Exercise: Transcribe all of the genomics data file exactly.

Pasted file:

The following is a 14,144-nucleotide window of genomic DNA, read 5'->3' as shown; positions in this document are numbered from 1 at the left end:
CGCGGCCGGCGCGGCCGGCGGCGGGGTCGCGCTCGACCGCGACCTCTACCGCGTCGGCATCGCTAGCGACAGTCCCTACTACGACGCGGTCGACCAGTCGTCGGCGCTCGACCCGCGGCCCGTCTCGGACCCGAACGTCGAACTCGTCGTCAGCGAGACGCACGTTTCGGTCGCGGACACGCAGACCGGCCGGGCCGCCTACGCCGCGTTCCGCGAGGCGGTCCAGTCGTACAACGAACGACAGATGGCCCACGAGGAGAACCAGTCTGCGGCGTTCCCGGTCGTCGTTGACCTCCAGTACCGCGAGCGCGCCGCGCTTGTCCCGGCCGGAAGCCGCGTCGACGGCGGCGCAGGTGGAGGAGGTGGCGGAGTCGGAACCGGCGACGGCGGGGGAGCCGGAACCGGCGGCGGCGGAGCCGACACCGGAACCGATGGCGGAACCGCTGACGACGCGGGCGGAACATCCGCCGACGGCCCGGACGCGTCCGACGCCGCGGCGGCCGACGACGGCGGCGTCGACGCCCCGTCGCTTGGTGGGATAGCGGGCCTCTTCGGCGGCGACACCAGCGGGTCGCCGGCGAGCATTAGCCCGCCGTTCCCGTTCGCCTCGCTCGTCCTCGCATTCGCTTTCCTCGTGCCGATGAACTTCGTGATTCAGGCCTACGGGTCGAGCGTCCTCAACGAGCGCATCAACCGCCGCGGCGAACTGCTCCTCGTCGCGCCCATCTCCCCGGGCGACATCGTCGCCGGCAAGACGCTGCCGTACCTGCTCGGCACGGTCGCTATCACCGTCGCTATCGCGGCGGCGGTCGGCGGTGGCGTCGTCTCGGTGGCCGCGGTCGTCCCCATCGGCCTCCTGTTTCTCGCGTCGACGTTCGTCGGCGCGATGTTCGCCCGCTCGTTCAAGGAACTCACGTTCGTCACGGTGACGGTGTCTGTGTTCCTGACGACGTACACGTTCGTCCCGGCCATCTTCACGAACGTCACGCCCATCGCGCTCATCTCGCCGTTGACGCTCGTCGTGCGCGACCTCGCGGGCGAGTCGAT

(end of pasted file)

The following is a 14,144-nucleotide window of genomic DNA, read 5'->3' as shown; positions in this document are numbered from 1 at the left end:
CGCGGCCGGCGCGGCCGGCGGCGGGGTCGCGCTCGACCGCGACCTCTACCGCGTCGGCATCGCTAGCGACAGTCCCTACTACGACGCGGTCGACCAGTCGTCGGCGCTCGACCCGCGGCCCGTCTCGGACCCGAACGTCGAACTCGTCGTCAGCGAGACGCACGTTTCGGTCGCGGACACGCAGACCGGCCGGGCCGCCTACGCCGCGTTCCGCGAGGCGGTCCAGTCGTACAACGAACGACAGATGGCCCACGAGGAGAACCAGTCTGCGGCGTTCCCGGTCGTCGTTGACCTCCAGTACCGCGAGCGCGCCGCGCTTGTCCCGGCCGGAAGCCGCGTCGACGGCGGCGCAGGTGGAGGAGGTGGCGGAGTCGGAACCGGCGACGGCGGGGGAGCCGGAACCGGCGGCGGCGGAGCCGACACCGGAACCGATGGCGGAACCGCTGACGACGCGGGCGGAACATCCGCCGACGGCCCGGACGCGTCCGACGCCGCGGCGGCCGACGACGGCGGCGTCGACGCCCCGTCGCTTGGTGGGATAGCGGGCCTCTTCGGCGGCGACACCAGCGGGTCGCCGGCGAGCATTAGCCCGCCGTTCCCGTTCGCCTCGCTCGTCCTCGCATTCGCTTTCCTCGTGCCGATGAACTTCGTGATTCAGGCCTACGGGTCGAGCGTCCTCAACGAGCGCATCAACCGCCGCGGCGAACTGCTCCTCGTCGCGCCCATCTCCCCGGGCGACATCGTCGCCGGCAAGACGCTGCCGTACCTGCTCGGCACGGTCGCTATCACCGTCGCTATCGCGGCGGCGGTCGGCGGTGGCGTCGTCTCGGTGGCCGCGGTCGTCCCCATCGGCCTCCTGTTTCTCGCGTCGACGTTCGTCGGCGCGATGTTCGCCCGCTCGTTCAAGGAACTCACGTTCGTCACGGTGACGGTGTCTGTGTTCCTGACGACGTACACGTTCGTCCCGGCCATCTTCACGAACGTCACGCCCATCGCGCTCATCTCGCCGTTGACGCTCGTCGTGCGCGACCTCGCGGGCGAGTCGAT